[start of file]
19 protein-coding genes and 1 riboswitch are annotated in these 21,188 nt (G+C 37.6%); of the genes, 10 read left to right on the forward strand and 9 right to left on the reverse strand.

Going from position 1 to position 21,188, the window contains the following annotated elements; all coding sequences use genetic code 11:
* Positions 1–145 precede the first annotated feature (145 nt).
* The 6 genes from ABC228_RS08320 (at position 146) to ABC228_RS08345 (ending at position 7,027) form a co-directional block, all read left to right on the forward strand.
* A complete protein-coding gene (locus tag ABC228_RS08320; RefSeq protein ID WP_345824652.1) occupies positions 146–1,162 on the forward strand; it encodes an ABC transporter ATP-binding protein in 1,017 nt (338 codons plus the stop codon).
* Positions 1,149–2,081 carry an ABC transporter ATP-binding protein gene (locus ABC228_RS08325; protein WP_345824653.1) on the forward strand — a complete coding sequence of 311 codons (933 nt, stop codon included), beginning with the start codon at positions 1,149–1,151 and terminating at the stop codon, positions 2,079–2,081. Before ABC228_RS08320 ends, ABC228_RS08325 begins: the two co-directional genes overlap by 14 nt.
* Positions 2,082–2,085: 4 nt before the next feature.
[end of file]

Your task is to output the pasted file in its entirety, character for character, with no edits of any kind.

19 protein-coding genes and 1 riboswitch are annotated in these 21,188 nt (G+C 37.6%); of the genes, 10 read left to right on the forward strand and 9 right to left on the reverse strand.

Going from position 1 to position 21,188, the window contains the following annotated elements; all coding sequences use genetic code 11:
* Positions 1–145 precede the first annotated feature (145 nt).
* The 6 genes from ABC228_RS08320 (at position 146) to ABC228_RS08345 (ending at position 7,027) form a co-directional block, all read left to right on the forward strand.
* A complete protein-coding gene (locus tag ABC228_RS08320; RefSeq protein ID WP_345824652.1) occupies positions 146–1,162 on the forward strand; it encodes an ABC transporter ATP-binding protein in 1,017 nt (338 codons plus the stop codon).
* Positions 1,149–2,081 carry an ABC transporter ATP-binding protein gene (locus ABC228_RS08325; protein WP_345824653.1) on the forward strand — a complete coding sequence of 311 codons (933 nt, stop codon included), beginning with the start codon at positions 1,149–1,151 and terminating at the stop codon, positions 2,079–2,081. Before ABC228_RS08320 ends, ABC228_RS08325 begins: the two co-directional genes overlap by 14 nt.
* Positions 2,082–2,085: 4 nt before the next feature.